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Genetic structure of an insect-pollinated and bird-dispersed tropical tree in vegetation fragments and corridors: implications for conservation

Abstract

In the vegetation corridors that connect small remnants of undisturbed primary forest in the Lavras landscape (Brazil), Protium spruceanum is a representative of a mass-flowering insect-pollinated and bird-dispersed tree. Allozyme variation was quantified from five forest remnants (N = 150) from secondary vegetation corridors linking them (N = 80) to generate information for genetic conservation. The species adhered to H-W equilibrium in all fragments in most of the loci. The results indicated high gene diversity in the fragments \(({\hat{H}}_{\rm e}=0.381{-}0.507)\) and corridors \(({\hat{H}}_{\rm e}=0.336{-}0.470),\) positively correlated with the plant density (r = 0.742, R 2 = 0.551, d.f. = 4). We did not find evidence of inbreeding within fragments \((\hat{f}=-0.188, P<0.05)\) nor overall \((\hat{F}=-0.101, P<0.05).\) The genetic differentiation among remnants was low \((\hat{\theta}_{\rm p}=2.8\%).\) Evidence of recent bottlenecks by anthropogenic disturbance was detected in fragments (P < 0.05, Wilcoxon sign-rank test). The minimal viable population was estimated for conservation in situ, indicating fragments with possibilities of maintaining genetic equilibrium diversity in the short term (except F3) and in the long term (only F5). The \(\hat{N}_{\rm e}/N\) ratios was also calculated to contribute to vegetation enrichment, area recovery or creation of new vegetation corridors. We found high levels of gene diversity in the vegetation corridors, genetic identity with the fragments and absence of inbreeding. Thus, our results suggest that landscape management strategies should therefore consider both the creation of new vegetation corridors and the protection of extant ones.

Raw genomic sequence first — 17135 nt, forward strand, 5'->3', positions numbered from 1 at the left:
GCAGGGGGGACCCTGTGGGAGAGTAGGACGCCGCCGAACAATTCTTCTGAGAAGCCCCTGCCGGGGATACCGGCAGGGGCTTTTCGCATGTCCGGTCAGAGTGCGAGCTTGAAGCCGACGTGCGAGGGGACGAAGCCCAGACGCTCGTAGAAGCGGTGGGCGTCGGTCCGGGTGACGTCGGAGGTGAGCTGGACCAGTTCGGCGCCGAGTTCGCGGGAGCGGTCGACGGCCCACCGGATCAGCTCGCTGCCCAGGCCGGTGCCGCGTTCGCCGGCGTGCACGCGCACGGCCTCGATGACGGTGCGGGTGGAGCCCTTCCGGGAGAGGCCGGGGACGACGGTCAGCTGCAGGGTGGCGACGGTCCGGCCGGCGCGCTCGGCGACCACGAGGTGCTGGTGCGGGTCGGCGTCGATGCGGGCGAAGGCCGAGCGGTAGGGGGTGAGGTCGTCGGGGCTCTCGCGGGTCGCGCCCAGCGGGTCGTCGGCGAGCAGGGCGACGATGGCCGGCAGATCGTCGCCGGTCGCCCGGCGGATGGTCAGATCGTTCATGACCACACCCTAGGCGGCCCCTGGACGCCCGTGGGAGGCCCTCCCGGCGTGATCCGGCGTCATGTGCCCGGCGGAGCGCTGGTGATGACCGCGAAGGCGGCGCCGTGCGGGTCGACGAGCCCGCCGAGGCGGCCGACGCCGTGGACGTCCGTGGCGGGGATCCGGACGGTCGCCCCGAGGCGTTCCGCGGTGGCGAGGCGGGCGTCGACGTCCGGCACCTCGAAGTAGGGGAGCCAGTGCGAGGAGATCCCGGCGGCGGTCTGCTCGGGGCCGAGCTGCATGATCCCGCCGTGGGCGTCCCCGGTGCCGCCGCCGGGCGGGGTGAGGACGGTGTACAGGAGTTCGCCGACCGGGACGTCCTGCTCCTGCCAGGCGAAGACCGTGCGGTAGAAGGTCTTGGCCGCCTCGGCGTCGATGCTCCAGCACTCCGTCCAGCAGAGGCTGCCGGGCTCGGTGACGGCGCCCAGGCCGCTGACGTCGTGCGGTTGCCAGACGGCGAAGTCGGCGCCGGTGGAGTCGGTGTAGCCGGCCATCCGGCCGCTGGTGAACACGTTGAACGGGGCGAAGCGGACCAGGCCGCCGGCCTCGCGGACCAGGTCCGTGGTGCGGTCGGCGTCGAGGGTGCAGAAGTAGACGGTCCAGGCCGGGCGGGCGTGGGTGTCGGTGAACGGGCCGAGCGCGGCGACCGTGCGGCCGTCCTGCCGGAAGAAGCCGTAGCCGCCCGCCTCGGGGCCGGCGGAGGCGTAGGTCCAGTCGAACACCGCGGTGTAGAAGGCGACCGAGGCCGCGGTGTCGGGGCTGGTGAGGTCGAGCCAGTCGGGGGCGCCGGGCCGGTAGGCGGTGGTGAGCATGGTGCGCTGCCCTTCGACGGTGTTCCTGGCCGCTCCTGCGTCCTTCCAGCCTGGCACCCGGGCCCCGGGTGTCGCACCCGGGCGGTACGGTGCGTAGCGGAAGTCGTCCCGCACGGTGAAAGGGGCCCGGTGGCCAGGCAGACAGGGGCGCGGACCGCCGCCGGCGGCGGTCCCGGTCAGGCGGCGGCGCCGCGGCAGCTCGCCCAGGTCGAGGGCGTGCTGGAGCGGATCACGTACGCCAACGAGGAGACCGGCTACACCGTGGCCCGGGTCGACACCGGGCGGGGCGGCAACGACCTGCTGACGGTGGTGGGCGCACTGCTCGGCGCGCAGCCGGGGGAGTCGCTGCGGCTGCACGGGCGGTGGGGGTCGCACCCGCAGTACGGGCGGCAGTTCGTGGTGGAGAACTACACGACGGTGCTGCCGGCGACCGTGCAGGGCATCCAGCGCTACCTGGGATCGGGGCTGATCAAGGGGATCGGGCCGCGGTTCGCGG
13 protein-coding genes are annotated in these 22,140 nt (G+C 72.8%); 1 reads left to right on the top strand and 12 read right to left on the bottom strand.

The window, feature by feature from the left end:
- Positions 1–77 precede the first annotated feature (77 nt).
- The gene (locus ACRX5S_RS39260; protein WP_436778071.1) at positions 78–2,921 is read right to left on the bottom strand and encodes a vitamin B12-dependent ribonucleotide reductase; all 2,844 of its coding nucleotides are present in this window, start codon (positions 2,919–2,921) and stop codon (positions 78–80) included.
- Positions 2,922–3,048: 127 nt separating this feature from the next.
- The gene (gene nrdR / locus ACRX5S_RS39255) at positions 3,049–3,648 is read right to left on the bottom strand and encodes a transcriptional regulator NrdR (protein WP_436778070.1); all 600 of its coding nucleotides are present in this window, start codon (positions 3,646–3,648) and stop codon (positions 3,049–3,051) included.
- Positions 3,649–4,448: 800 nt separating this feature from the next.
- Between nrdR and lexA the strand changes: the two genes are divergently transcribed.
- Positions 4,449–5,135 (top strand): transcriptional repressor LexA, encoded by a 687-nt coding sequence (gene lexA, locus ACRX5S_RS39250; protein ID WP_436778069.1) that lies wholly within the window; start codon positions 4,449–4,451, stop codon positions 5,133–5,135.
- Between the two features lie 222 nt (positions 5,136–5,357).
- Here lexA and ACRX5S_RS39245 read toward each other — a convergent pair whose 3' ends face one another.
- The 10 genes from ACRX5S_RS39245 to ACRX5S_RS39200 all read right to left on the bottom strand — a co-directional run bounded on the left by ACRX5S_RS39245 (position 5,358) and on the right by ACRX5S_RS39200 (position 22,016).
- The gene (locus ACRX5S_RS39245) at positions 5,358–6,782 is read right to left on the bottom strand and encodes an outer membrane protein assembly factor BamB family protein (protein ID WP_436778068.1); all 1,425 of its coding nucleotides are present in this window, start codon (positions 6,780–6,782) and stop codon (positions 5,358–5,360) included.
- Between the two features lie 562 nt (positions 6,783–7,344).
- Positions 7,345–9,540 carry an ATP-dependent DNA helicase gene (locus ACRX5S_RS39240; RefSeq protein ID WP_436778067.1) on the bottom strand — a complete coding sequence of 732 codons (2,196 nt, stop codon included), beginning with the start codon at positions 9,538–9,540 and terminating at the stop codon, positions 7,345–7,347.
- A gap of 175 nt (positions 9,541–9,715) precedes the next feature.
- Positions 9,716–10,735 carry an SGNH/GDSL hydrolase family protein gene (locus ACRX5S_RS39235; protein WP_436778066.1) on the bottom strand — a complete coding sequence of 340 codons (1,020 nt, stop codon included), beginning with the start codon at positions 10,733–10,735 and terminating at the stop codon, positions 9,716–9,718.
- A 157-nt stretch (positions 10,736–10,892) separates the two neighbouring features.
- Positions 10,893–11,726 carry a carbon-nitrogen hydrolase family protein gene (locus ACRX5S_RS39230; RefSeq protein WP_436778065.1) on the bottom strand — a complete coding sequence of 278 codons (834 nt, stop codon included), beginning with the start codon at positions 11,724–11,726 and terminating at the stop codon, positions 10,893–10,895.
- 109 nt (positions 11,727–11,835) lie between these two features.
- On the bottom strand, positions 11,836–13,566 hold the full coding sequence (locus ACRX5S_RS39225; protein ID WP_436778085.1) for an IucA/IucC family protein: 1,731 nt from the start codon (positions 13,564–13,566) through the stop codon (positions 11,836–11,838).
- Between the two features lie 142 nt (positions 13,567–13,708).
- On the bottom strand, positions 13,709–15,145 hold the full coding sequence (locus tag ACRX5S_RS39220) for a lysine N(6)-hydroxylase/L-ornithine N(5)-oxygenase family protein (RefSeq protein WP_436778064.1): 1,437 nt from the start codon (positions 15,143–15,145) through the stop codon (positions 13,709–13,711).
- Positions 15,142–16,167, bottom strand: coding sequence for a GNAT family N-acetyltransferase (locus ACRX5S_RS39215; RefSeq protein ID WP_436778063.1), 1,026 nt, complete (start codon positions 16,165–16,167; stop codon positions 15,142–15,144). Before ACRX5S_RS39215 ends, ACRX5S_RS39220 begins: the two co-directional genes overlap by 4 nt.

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Acknowledgements

The authors acknowledge Anderson M. de Souza for field assistance, Dr. Eduardo L. Borba (UFMG-Brazil) and Dr. Christian Lexer (RBG-Kew) and anonymous referees for helpful and constructive comments on the manuscript. Gislene C. de Castro for providing information on plant density and Vivette Appolinário helped in the collection and analysis of reproductive biology data. The Coordenação de Aperfeiçoamento de Pessoal de Nível Superior (CAPES) and the Conselho Nacional Pesquisa (CNPq) are also acknowledged for providing a MSc fellowship for F. A. Vieira, a research fellowship for Dr. Dulcinéia de Carvalho and research grant. We thank the FAPEMIG (Fundação de Amparo à Pesquisa do Estado de Minas Gerais) for financial support (CRA 1770/05).

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Correspondence to Dulcinéia de Carvalho.

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de Almeida Vieira, F., de Carvalho, D. Genetic structure of an insect-pollinated and bird-dispersed tropical tree in vegetation fragments and corridors: implications for conservation. Biodivers Conserv 17, 2305–2321 (2008). https://doi.org/10.1007/s10531-008-9367-7

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Keywords

  • Allozymes
  • Conservation genetics
  • Habitat fragmentation
  • Landscape structure
  • Minimum viable populations
  • Protium spruceanum
  • Vegetation corridors